This is really hard for a single developer, because we do not have much regular reason to return. I’d wager that if you are a regular visit to one of my sites you are either:
1) A reader of this blog. Hello!
2) A poster on my forums.
The problem is, you are never going to pop back to www.positech.co.uk in case there is a new game released, because it’s a 2 year release cycle these days. Eeek.
Because I am a wimp who prefers semi-regular income to sudden spikes followed by two years of silence punctuated by tumbelweed, I am happier if I get regular income from sales over time. Obviously that means I need a regular flow of new potential customers, and an ongoing healthy conversion of potential to actual customers. What ways exist to get this regular traffic?
1) Regular releases of new games. The problem here is you either have to make easy-to-make, small casual games that you can churn out regularly, or you have to expand big time and fund the creation of multiple big games with intertwined release cycles. I much prefer the latter, but it will be a few months before you are likely to hear me talk about that. And I have no experience of doing this yet.
2) Cross-sell affiliate games from other devs. I used to do this a lot, but in the end launched showmethegames.com instead. The problem is, it makes your website looks just like every other casual affiliate site and it stops reflecting your indieness. This is why I stopped it.
3) Build a community. Either through the game itself (MMO’s are a big win) or somehow through other means. Obviously a blog is a great help here, along with facebook and twitter. Youtube can even be a blogging site in some ways. The problem here is it all takes time away from game development. You can hire a PR guy, but the whole point of being indie is that you are close to your customers, so why hire someone to wreck that relationship? I screwed up a bit here on facebook. I didn’t know if I wanted my facebook page to be businessy or personal. I still don’t know, and I hardly ever bother using it now anyway, and almost feel like closing it. I do tweet a lot though @cliffski. Another win for me was the modding scene for all my games, expressed through the forums. Again, the trouble here is it takes time to support and encourage.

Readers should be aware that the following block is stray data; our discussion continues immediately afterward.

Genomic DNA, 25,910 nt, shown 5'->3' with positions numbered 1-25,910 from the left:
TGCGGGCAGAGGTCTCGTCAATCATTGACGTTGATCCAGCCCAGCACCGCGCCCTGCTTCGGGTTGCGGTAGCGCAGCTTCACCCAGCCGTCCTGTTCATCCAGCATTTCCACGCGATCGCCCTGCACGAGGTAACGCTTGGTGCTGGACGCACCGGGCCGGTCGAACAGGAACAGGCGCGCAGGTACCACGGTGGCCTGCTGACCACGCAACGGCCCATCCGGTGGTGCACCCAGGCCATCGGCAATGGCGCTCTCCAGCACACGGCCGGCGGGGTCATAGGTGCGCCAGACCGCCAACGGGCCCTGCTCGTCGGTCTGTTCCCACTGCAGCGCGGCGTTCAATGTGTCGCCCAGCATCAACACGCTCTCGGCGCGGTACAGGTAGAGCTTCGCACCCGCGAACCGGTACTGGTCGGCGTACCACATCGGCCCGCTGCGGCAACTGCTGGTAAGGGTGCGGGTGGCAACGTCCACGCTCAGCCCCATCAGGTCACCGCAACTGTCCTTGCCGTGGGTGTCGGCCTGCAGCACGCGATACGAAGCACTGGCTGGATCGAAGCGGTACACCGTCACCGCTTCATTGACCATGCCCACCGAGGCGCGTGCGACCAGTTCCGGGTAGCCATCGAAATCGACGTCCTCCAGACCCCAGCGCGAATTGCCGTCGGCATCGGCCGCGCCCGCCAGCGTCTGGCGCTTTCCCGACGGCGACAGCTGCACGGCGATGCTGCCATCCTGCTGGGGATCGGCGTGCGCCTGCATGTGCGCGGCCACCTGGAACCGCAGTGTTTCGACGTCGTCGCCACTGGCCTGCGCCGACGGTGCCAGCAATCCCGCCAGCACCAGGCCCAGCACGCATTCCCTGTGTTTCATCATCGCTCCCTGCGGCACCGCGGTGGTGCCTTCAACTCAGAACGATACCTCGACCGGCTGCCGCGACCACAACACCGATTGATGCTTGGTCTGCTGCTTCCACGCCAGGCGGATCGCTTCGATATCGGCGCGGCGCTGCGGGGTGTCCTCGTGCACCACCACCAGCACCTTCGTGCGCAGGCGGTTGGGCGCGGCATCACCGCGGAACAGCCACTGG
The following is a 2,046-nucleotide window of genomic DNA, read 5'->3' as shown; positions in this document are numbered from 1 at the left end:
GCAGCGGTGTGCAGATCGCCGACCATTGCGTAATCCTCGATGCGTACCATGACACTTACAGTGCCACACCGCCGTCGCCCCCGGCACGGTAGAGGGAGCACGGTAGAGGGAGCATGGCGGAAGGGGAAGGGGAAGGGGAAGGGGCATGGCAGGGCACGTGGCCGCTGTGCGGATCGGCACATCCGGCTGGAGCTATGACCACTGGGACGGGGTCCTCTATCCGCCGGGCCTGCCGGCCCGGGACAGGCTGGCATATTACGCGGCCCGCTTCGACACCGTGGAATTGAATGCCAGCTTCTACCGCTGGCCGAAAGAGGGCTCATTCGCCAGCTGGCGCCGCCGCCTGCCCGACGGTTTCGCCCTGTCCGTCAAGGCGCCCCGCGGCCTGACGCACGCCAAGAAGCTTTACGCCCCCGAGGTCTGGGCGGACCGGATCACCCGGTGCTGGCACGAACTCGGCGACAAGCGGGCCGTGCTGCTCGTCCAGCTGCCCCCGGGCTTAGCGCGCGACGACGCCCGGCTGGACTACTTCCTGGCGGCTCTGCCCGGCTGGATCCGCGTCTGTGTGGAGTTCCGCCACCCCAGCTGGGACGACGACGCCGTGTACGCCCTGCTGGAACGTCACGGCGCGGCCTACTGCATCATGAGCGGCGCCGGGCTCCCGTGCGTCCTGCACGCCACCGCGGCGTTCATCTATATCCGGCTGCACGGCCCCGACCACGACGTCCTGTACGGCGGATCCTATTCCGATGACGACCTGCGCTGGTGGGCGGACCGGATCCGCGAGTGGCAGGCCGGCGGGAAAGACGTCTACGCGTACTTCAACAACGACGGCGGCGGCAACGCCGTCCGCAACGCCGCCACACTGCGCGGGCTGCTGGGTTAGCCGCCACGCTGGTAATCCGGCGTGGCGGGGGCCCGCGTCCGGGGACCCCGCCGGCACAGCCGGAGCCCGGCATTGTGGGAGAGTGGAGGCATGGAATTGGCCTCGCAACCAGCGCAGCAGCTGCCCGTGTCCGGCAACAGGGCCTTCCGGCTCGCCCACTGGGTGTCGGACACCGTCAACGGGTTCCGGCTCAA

4) Spend advertising money. This is something I tend to default to. The main gain here is that it involves money but not time, and I am atrociously time poor. The downside is that it produces very marginal gains in profit. I feel it necessary to remind you that revenue is for ego, profit is where it’s at. If I quadruple the ad budge for democracy 2, I get an increase in profit of 6%. That’s still worth doing, obviously, but it’s also within the margin for error. There is little point in having huge sales, and admin hassles, and support costs, if you actually don’t end up making any more profit from doing so.
So what should the struggling indie do? Well it’s very very difficult. It depends on your strengths. The time-poor should maybe go with ads. people who like shorter smaller games should go with 1) people who love being online chatting 24/7 should maybe go with 3). I don’t have all the answers, I just know how I’ve muddled though this problem over the years.
The other solution is of course the ‘introversion’ strategy. You release games in sudden awe-inspriing bursts of sales-success that means you can finance effectively disappearing for years at a time. This is, after all the strategy of many AAA developers. I just find it a bit scary :D